Most students learn to read and write in 1st grade. For that reason, it's vital for children to master 1st grade grammar skills in writing conventions, parts of speech and word identification. Parents and teachers alike can take a look at an overview of the Common Core-aligned key skills and concepts needed in 1st grade grammar.
1st Grade Grammar: Key Skills and Worksheets
Print Uppercase and Lowercase Letters
According to the Common Core state standards, students should be able to print all uppercase and lowercase letters by the end of 1st grade. Once they have mastered accuracy, 1st graders can work on keeping their writing neat and legible. Use these printable alphabet letters worksheets to help 1st graders practice their printing.
Common, Proper and Possessive Nouns
First graders continue their study of parts of speech with common nouns, as well as proper and possessive nouns. They can work on distinguishing between common and proper nouns, capitalizing proper nouns correctly, and using possessive nouns in context. Try out these common and proper noun exercises in the classroom or for extra practice at home.
Basic Subject-Verb Agreement
Using singular and plural nouns in a sentence is an important 1st grade skill. Adding an extra challenge to this concept is matching a verb correctly to its noun, which is the beginning of subject-verb agreement. Practice this important grammar skill with a helpful subject-verb agreement worksheet.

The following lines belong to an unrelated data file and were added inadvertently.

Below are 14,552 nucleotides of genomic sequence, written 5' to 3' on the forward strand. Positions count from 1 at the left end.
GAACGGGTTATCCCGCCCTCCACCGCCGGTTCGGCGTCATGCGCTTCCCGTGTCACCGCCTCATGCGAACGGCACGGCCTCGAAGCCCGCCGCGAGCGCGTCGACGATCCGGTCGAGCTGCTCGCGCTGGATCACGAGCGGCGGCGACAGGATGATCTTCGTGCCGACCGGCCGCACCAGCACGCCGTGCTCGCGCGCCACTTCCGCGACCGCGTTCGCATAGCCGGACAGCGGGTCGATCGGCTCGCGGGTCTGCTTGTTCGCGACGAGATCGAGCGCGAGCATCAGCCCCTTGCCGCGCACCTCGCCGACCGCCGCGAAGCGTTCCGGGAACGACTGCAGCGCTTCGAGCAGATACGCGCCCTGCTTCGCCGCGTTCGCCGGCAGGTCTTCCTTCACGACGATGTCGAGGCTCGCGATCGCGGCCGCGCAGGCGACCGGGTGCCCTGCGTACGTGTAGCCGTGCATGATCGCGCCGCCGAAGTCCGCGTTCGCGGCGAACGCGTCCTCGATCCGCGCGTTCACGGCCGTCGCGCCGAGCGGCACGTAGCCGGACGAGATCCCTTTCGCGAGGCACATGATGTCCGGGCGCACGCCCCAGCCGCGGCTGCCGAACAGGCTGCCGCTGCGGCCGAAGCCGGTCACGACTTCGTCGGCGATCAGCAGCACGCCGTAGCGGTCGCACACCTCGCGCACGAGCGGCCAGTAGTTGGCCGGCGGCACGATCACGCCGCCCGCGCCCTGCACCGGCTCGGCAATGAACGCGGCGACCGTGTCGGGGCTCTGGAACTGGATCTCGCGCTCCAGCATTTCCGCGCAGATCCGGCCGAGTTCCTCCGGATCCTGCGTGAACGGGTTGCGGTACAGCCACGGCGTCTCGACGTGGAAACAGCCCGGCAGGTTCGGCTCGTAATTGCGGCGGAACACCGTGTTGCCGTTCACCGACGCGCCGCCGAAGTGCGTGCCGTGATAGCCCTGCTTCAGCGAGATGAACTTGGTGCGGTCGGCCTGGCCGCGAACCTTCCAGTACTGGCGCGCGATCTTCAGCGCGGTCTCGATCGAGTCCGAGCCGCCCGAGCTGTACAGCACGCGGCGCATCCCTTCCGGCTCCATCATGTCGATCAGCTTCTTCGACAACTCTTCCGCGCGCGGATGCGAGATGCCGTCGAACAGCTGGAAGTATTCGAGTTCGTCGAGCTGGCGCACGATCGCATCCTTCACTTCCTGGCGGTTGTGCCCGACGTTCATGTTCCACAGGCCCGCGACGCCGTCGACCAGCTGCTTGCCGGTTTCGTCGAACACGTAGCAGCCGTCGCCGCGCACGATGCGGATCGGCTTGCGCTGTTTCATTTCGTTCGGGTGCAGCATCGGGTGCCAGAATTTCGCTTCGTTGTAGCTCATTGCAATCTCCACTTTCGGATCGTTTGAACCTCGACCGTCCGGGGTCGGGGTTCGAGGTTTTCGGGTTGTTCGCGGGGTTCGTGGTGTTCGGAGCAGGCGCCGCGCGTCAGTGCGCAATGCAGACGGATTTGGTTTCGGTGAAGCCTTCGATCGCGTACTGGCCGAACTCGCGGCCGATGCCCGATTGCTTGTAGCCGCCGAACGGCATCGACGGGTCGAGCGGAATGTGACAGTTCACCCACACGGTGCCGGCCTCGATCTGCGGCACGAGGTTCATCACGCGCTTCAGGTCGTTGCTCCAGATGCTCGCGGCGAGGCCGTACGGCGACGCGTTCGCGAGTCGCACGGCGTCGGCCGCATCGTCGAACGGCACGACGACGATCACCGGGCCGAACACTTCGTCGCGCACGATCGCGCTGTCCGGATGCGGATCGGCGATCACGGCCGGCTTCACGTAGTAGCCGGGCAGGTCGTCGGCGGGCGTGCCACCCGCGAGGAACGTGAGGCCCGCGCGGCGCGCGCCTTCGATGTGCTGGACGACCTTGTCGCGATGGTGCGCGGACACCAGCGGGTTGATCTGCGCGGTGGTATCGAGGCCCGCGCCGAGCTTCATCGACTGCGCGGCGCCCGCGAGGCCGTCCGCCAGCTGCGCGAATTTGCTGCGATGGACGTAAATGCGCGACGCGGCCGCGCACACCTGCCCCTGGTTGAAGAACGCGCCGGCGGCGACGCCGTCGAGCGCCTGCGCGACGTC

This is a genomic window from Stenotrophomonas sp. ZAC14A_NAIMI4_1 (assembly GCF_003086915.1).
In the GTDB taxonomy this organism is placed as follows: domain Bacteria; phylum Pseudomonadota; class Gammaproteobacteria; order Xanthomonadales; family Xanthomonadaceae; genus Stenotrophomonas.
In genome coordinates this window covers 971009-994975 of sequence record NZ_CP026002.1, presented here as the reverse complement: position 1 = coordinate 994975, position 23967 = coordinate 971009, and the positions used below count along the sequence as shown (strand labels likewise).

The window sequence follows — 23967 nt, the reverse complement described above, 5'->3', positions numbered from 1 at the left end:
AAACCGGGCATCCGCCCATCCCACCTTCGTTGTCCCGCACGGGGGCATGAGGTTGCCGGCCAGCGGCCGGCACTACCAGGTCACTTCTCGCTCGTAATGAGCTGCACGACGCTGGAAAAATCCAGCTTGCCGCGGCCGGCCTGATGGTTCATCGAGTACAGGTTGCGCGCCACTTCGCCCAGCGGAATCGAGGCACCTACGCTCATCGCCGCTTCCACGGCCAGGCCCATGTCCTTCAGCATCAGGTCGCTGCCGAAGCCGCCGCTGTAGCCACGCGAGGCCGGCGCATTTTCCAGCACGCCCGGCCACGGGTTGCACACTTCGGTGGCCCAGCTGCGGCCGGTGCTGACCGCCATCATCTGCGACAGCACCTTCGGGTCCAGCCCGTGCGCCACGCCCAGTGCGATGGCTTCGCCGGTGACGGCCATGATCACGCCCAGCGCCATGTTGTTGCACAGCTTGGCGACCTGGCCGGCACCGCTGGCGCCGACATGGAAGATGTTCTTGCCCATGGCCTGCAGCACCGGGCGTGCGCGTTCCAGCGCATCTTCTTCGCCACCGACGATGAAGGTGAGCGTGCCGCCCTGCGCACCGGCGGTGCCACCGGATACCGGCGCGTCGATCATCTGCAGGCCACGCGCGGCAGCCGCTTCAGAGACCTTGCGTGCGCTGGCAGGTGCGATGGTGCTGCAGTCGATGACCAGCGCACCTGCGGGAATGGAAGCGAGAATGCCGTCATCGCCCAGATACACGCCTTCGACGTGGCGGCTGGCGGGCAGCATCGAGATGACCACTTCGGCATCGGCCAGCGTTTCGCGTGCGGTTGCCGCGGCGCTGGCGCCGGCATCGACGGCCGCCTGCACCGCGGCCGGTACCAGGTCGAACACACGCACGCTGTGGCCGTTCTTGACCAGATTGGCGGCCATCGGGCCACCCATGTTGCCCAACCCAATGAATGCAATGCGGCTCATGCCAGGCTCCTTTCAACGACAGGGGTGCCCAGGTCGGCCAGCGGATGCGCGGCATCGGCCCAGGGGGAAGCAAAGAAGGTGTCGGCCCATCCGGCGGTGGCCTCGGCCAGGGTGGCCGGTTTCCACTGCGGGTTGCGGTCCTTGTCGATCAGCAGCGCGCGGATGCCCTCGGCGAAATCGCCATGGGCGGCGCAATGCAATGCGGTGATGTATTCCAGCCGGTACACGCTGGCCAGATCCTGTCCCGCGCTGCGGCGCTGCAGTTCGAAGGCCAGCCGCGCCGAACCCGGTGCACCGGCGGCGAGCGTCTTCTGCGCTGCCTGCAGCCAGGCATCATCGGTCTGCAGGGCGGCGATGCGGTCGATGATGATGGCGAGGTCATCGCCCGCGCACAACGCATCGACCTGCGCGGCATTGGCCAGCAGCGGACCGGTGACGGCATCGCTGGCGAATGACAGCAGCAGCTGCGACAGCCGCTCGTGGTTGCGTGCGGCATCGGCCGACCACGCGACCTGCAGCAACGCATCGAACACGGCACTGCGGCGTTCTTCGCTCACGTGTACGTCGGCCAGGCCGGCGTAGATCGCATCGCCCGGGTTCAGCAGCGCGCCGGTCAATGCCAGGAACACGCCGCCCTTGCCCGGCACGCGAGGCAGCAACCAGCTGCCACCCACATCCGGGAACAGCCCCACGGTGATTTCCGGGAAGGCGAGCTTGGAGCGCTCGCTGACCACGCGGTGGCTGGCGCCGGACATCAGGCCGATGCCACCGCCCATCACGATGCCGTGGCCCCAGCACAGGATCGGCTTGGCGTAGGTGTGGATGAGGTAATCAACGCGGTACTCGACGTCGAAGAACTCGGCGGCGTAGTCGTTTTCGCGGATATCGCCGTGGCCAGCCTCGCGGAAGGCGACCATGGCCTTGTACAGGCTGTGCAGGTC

Personal, Possessive and Indefinite Pronouns
First graders focus on mastering personal pronouns, such as I, you, he, she, or it. Once they have met that challenge, 1st graders can work on possessive and indefinite pronouns. Check out a worksheet on possessive pronouns to reinforce skills. If 1st graders are ready, give them these additional indefinite pronoun exercises.
Past, Present and Future Tense Verbs
Once 1st graders know the difference between nouns and verbs, they can learn the different verb tenses. They should know how to convey a sense of time with past, present and future tense verbs by the end of the school year. For more practice with this skill, check out a helpful verbs worksheet about all three tenses.
Adjectives, Conjunctions, Determiners, Prepositions
There are a few more parts of speech that are included in grammar topics for 1st grade. They include frequently occurring:
- adjectives (happy, sad, orange)
- conjunctions (and, but, because)
- articles (a, an, the)
- demonstratives (this, that, these, those)
- prepositions (on, of, toward)
Once 1st graders can identify these parts of speech, they can build more complex sentences. Get more practice with an adjectives worksheet for classroom or homework. Additionally, 1st graders can work on an elementary conjunctions assignment to reinforce these important parts of speech.
Simple and Compound Sentences
By the end of 1st grade, students should be able to produce simple and compound sentences. These sentences should include the following types:
Beginning writers who are still working on simple sentences can work on combining these sentences with conjunctions. Use these sentence combining worksheets to help students turn their simple sentences into compound sentences.
Capitalize Dates and Names of People